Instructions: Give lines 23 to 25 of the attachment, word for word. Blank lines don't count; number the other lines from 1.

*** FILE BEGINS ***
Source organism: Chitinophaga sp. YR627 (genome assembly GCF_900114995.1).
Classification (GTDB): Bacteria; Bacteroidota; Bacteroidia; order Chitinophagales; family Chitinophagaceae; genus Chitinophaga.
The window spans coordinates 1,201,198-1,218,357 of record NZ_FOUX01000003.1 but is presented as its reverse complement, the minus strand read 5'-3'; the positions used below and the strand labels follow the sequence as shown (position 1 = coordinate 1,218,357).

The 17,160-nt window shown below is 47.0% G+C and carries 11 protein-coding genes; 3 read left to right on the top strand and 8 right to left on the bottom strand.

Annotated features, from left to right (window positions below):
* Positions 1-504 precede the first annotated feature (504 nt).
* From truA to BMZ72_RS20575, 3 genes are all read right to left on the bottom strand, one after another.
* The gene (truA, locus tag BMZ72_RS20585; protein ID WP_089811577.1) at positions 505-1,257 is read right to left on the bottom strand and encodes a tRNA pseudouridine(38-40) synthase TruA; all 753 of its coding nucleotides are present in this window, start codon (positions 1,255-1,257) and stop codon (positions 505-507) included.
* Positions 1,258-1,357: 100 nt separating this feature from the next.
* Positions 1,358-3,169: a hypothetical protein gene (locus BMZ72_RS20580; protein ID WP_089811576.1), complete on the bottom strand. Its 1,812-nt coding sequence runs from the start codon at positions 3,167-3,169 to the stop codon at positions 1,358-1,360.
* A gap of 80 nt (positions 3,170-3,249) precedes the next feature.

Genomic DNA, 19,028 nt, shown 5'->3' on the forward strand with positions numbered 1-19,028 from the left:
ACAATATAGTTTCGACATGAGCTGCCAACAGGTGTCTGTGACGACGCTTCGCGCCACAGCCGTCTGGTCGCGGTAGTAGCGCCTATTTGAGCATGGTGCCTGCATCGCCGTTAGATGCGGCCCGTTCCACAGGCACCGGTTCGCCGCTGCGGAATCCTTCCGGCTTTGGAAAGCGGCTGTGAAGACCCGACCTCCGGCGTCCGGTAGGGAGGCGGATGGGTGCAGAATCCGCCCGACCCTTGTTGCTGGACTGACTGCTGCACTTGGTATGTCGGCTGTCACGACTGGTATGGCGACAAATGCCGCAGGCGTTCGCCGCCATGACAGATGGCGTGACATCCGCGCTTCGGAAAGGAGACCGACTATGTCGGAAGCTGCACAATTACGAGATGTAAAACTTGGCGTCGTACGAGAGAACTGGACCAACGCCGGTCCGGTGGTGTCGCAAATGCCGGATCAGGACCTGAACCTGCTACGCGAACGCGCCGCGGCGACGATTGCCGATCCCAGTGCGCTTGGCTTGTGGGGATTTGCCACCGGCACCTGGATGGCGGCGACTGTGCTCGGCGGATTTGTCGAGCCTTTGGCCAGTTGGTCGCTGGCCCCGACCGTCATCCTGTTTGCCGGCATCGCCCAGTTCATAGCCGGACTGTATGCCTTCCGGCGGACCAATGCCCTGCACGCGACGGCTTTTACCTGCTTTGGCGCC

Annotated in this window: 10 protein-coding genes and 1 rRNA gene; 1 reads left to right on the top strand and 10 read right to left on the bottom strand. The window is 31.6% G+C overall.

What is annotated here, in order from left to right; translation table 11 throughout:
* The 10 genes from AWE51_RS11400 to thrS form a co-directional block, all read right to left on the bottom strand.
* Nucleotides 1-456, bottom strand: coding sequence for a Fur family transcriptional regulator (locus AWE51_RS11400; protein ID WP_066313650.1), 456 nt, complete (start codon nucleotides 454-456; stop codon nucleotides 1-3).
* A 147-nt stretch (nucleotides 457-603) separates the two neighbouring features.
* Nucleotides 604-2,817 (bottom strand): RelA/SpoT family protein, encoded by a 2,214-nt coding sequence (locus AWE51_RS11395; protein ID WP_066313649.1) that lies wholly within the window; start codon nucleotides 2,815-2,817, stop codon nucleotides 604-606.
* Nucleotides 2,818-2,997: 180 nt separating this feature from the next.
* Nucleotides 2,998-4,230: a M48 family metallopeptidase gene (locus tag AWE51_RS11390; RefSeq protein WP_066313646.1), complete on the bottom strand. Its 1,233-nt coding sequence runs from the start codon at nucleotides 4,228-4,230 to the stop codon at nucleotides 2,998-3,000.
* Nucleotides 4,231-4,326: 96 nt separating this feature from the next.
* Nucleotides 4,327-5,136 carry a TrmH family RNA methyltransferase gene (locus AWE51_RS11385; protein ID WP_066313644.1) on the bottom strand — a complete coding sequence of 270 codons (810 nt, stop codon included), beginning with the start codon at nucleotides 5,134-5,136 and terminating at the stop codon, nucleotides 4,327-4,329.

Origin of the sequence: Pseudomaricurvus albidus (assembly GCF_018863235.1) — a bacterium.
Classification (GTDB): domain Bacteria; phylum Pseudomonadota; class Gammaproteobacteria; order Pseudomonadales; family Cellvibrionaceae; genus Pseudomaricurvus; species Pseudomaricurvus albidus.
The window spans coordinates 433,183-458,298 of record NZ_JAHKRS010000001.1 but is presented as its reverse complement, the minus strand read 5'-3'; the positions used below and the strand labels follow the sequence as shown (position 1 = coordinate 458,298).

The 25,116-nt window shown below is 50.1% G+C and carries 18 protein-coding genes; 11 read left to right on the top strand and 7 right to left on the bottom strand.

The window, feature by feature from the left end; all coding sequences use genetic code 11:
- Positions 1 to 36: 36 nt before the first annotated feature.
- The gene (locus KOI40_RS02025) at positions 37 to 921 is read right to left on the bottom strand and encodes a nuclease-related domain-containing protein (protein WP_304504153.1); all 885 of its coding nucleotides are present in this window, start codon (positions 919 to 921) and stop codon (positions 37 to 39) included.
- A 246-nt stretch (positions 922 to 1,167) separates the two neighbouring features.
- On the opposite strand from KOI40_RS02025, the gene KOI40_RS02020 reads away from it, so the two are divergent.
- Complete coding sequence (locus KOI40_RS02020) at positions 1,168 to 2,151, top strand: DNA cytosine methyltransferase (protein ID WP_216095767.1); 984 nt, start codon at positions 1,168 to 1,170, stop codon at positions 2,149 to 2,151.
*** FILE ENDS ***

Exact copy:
* Nucleotides 4,327-5,136 carry a TrmH family RNA methyltransferase gene (locus AWE51_RS11385; protein ID WP_066313644.1) on the bottom strand — a complete coding sequence of 270 codons (810 nt, stop codon included), beginning with the start codon at nucleotides 5,134-5,136 and terminating at the stop codon, nucleotides 4,327-4,329.

Origin of the sequence: Pseudomaricurvus albidus (assembly GCF_018863235.1) — a bacterium.
Classification (GTDB): domain Bacteria; phylum Pseudomonadota; class Gammaproteobacteria; order Pseudomonadales; family Cellvibrionaceae; genus Pseudomaricurvus; species Pseudomaricurvus albidus.